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The biggest risks going into 2021 are the black swan events: CIO

David Bahnsen, The Bahnsen Group Chief Investment Officer joins the Yahoo Finance Live panel to discuss the latest with the markets.

Video Transcript

- The deal on stimulus, of course, is something that investors have been waiting now for months. Taking a look at the market, though, today, we can see the COVID headlines are dominating, with all three of the major averages still in the red. For more on this, we want to bring in David Bahnsen. He is the Bahnsen Group chief investment officer. David, great to have you on the show. Let's just start with where things stand at this point. What's your take on the losses that we're seeing today, and the fact that COVID seems to be dominating the progress on the stimulus?

DAVID BAHNSEN: Yeah, and it's very difficult for me to comment on a 100-point drop after six weeks of a 4000-point increase because it leaves you without a real clear explanation as to causation. I think that this morning's jitters are very likely around some of the COVID headlines overnight in the UK, but of course, those headlines were there all day yesterday, as well, and the futures were up a couple hundred points last evening.

So I think that it is sort of a regular market, just sort of gyrating a bit. It's a bit overbought, and there's some degree of recalibration. But to the extent that people might be wondering if there's some really, really bad news coming on COVID, it doesn't seem to me like 120 points would be the response to it. Energy has been rallying dramatically, and it's checking back a little today. The financials are actually doing quite well in response to the Fed ruling on Friday afternoon. So there's just normal market activity taking place. And it'll be interesting to see how we close out the year.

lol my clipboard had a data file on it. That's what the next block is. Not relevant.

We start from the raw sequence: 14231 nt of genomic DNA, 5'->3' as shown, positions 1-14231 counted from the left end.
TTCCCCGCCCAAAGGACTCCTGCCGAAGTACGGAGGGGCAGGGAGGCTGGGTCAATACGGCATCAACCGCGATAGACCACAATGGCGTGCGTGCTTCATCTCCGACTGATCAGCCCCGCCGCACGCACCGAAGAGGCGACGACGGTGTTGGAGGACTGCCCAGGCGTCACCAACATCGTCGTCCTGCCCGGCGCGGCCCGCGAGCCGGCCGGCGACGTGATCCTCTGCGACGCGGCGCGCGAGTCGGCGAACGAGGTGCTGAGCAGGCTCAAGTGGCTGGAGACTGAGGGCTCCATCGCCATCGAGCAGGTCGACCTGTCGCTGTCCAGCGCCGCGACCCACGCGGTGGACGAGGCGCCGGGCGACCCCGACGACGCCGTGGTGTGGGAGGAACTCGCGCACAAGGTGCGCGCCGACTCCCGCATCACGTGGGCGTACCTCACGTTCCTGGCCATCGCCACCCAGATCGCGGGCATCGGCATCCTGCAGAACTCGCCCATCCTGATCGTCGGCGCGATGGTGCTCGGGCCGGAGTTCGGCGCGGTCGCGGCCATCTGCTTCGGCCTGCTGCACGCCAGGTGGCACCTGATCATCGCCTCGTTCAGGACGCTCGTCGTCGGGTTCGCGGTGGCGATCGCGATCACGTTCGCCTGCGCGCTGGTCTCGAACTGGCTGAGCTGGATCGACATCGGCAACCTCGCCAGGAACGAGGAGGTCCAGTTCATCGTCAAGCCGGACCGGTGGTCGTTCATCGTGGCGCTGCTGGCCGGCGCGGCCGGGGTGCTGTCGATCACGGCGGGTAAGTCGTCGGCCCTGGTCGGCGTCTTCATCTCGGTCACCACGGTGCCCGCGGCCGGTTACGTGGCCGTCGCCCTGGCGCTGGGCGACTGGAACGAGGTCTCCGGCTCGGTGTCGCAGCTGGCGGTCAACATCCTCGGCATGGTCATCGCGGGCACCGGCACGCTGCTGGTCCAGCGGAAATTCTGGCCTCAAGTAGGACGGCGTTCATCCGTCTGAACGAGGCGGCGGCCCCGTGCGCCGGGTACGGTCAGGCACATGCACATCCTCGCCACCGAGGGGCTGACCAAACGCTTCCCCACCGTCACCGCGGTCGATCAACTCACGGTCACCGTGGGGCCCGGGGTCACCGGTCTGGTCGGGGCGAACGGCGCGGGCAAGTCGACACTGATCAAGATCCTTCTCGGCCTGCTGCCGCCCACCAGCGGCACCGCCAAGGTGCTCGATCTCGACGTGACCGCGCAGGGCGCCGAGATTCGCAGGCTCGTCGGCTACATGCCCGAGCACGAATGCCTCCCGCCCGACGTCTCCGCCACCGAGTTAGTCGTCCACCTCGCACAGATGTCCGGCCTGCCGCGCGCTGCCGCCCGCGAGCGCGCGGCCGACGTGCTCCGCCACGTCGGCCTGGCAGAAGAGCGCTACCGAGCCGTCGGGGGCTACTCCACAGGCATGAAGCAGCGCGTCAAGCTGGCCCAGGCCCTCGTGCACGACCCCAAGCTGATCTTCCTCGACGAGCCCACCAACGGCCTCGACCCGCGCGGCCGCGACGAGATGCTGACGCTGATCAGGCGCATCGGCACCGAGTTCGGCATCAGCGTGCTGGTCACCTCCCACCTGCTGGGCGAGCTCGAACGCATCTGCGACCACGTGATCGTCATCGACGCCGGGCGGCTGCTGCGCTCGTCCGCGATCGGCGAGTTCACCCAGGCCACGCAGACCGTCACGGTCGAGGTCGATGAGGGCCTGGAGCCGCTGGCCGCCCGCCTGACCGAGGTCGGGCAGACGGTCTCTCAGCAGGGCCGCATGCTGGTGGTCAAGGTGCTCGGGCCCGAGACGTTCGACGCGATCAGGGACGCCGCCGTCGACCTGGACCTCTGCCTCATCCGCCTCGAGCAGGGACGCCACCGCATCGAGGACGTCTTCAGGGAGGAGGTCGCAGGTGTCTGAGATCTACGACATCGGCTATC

BRIAN CHEUNG: David, Brian Cheung here. I want to ask you about what's going on in fixed income markets. You kind of rightly point out that, when people are talking about, oh, there might be a breakout in the 10-year yield to 100 basis points, it's still an extremely low-yield environment, but we are still seeing some of those, at least with the maybe selloff muted bit this morning, that people were going back into US treasuries. What does that tell you about the strategy broadly in the market or trying to buy capital appreciation in this type of market?

DAVID BAHNSEN: Well, anyone who's trying to buy capital appreciation won't be buying treasuries. And so to the extent that you get an inevitable movement into safety at different points, sideline money that finds its way into treasuries, there's so many different things that, particularly on the sovereign wealth side, that will move the longer end of the curve. But primarily, where people are going into capital appreciation is US equities, and only US equities.

I mean, even with the incredible return in emerging markets this year and the weakness in the US dollar, you're not seeing the flows into emerging markets equity you would expect. So whether it be fixed income or some of the other alternatives, that, quote unquote, "TINA" trade or perspective on US equities, there is no alternative, especially when the objective might be capital appreciation. That's really the only place people can go.

The issue will be where they go to get it within US equities. And that sector rotation has played out rather meaningfully over the fourth quarter, but would still only be in very, very early innings in our mind. We would be very much in the camp going into '21 that that rotation that's been long-awaited by so many into value and out of really very frothy growth is about to play out.

- Well, David, speaking of that rotation, then, where are you finding some opportunity? Is it on a sector basis, or are you drilling down and really identifying specific names within those sectors?